1

A correct way to use wollen is

Ich will schlafen

where wollen is used as a verb and schlafen as an adverb.

We can also have

Ich habe ... wollen

where wollen is now used as a second part of the verb (weak verb is called?).

I don't really understand why it can be used in two similar sentences (I want to sleep / I want to have) but occupy different roles in the sentence. I'd expected the second example to be Ich will haben or the first example to be Ich schlafe wollen. Well, to be the same.

What is the rule in German defining this kind of usage? I want to be able to read about it and better understand rather than trying multiple ways of making sentences until I find one, by mistake, that is correct.

  • 2
    You appear to be confused about the meaning of the sentences; you should have said (in English) what you think they mean. The German sentence corresponding to I want to have sth. is indeed Ich will etw. haben. The other construction is unrelated. – chirlu May 21 '15 at 8:31
  • your second sentence would be translated as i have wanted [to do something], not, as you seem to think i want [to do something] – Burki May 21 '15 at 9:20
5

Ich will schlafen. I'd like to sleep.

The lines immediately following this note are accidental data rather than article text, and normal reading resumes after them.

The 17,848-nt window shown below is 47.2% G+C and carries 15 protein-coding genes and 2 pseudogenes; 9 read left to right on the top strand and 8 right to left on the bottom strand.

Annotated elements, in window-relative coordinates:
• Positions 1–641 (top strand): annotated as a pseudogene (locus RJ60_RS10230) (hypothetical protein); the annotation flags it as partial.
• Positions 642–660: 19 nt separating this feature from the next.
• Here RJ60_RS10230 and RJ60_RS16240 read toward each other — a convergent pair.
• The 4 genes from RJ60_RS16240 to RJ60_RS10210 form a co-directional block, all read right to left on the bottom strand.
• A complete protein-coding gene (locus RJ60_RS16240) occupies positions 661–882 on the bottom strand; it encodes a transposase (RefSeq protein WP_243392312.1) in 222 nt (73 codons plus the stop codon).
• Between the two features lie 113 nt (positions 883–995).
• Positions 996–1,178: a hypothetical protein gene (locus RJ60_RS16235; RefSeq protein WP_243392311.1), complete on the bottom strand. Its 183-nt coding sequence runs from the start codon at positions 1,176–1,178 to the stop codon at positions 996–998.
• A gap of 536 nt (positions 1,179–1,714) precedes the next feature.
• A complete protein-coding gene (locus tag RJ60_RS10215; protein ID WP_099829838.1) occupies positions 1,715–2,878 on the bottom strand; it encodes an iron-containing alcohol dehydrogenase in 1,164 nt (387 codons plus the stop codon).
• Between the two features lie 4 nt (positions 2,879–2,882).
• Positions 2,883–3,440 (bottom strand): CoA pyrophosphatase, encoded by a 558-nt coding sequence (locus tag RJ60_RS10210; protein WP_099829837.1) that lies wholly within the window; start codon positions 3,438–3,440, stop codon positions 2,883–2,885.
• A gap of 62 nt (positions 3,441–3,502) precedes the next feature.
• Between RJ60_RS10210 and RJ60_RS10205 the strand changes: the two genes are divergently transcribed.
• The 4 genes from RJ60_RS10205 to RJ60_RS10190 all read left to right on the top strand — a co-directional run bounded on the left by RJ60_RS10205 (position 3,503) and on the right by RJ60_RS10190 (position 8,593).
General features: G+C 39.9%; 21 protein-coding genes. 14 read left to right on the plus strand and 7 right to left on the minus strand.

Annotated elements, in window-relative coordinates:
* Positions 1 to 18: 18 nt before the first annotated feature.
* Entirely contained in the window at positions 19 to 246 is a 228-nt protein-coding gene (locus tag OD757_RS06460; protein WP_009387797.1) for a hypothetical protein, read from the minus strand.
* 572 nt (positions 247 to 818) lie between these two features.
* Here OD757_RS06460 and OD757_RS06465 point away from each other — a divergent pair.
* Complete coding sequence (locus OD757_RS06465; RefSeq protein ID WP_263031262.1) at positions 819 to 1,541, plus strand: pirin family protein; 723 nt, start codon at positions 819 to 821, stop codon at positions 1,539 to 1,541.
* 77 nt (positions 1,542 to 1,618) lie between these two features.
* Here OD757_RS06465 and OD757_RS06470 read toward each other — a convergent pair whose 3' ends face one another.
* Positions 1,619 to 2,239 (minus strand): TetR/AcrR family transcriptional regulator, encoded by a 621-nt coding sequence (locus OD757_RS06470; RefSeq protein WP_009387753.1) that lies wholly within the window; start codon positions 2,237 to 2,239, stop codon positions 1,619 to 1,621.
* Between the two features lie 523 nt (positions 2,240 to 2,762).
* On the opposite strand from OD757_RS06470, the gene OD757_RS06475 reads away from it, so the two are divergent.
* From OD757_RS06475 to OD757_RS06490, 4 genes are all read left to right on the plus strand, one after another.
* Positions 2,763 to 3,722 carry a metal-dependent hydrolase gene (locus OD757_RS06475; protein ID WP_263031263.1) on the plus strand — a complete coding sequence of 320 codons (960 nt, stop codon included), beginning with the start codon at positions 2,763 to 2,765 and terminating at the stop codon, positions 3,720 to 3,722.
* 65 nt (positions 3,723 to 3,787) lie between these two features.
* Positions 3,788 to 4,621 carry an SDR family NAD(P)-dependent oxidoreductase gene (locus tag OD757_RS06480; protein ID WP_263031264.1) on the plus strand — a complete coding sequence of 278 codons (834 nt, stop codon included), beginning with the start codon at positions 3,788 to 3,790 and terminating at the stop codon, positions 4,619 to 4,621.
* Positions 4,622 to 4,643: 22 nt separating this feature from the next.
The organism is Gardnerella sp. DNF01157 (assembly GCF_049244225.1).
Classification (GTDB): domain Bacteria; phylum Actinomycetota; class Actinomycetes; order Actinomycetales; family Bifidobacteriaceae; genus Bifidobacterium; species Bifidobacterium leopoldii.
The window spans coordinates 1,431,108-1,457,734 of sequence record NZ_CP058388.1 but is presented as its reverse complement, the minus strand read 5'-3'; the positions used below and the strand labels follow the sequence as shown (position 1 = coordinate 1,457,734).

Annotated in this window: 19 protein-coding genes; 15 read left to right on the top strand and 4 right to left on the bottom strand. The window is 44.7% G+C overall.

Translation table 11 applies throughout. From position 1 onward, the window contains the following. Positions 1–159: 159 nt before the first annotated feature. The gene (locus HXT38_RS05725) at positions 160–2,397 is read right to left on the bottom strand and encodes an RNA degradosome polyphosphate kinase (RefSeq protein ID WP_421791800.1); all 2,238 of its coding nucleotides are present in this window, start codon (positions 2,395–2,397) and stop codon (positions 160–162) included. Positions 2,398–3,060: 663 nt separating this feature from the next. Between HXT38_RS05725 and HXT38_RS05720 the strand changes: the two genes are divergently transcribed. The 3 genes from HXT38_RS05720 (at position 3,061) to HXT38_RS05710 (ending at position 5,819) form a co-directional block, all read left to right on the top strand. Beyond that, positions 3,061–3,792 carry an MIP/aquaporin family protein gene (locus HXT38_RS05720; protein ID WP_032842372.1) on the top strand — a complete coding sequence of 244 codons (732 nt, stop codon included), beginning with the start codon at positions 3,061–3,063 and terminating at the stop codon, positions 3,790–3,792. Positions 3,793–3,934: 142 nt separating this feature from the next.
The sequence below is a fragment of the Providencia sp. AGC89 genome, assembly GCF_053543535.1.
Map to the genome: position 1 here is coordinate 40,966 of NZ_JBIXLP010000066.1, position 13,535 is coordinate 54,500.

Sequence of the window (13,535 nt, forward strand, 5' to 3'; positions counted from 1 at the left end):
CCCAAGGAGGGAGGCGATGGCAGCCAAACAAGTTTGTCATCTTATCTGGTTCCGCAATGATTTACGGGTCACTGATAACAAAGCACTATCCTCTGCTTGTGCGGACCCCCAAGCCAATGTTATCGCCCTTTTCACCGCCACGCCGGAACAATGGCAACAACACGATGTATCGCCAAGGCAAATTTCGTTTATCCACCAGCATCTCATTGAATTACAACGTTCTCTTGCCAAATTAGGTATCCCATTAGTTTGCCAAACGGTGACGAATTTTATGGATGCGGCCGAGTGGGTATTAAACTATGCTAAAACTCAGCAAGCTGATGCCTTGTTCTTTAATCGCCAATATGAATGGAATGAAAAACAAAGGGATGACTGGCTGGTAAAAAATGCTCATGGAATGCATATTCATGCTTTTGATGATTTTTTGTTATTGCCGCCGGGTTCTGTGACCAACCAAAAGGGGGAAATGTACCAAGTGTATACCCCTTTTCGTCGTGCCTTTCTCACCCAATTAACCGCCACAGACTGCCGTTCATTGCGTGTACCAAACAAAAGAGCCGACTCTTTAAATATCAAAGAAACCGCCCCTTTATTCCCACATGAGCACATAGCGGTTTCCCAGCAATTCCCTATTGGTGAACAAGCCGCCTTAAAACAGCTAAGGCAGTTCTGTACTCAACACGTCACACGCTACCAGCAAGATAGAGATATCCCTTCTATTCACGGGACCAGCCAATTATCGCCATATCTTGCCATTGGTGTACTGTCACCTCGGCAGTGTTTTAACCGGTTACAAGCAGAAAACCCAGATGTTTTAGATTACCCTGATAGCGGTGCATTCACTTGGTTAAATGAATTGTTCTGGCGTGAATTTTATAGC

Ich will ein Kuscheltier haben. I'd like to have a stuffed animal.

If you want something, you can go with "Ich will ... [verb]", or "Ich möchte ... [verb]".

The other construct uses the "Ersatzinfinitv".
But first things first. As you know, you use the "Partizip Perfekt" for the present perfect.

Ich habe geschlafen. I slept.

If you want to indicate that you tried to sleep (you wanted to sleep that is), you apply the "Ersatzinfinitiv" for modal verbs after another infinitive. Instead of "gewollt", you say "wollen".

Ich will schlafen. -> Ich habe schlafen gewollt -> Ich habe schlafen wollen.
Ich will ein Kuscheltier haben -> Ich habe ein Kuscheltier haben gewollt -> Ich habe ein Kuscheltier haben wollen.

In both cases you can make it simple by using preterit:

Ich wollte schlafen.
Ich wollte ein Kuscheltier haben.

More on this, read on about Partizip Perfekt on canoo.net.

To sum up, haben is just the helping verb for the present perfect and wollen is not in the common form of a participle because of a special 'rule', called "Ersatzinfinitiv".

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  • Preterite usage in this case is, of course, not universal; merely regional. You would not hear it in Bavaria, for example. – Jan May 21 '15 at 11:50
  • @Jan I'm aware that preterit is even less common in Bavaria, but would you really commonly say "Ich habe ein Kuscheltier haben wollen" or "Ich habe schlafen wollen"? Or would you often rephrase the sentence altogether like: "Ich habe versucht zu schlafen", "Ich habe um ein Kuscheltier gebettelt" or whatever... – Em1 May 21 '15 at 12:18
  • »Ich hab schlafen wollen, aber der Mond war so hell. Dann hab ich mir eine Schlafmaske holen wollen, sie aber im Schrank ned gefunden.« Yes, definitely perfect tense. Also compare Karl Valentin’s »Meng hätt i scho wolln, bloß derfn hob i mi ned traut«. – Jan May 21 '15 at 12:20

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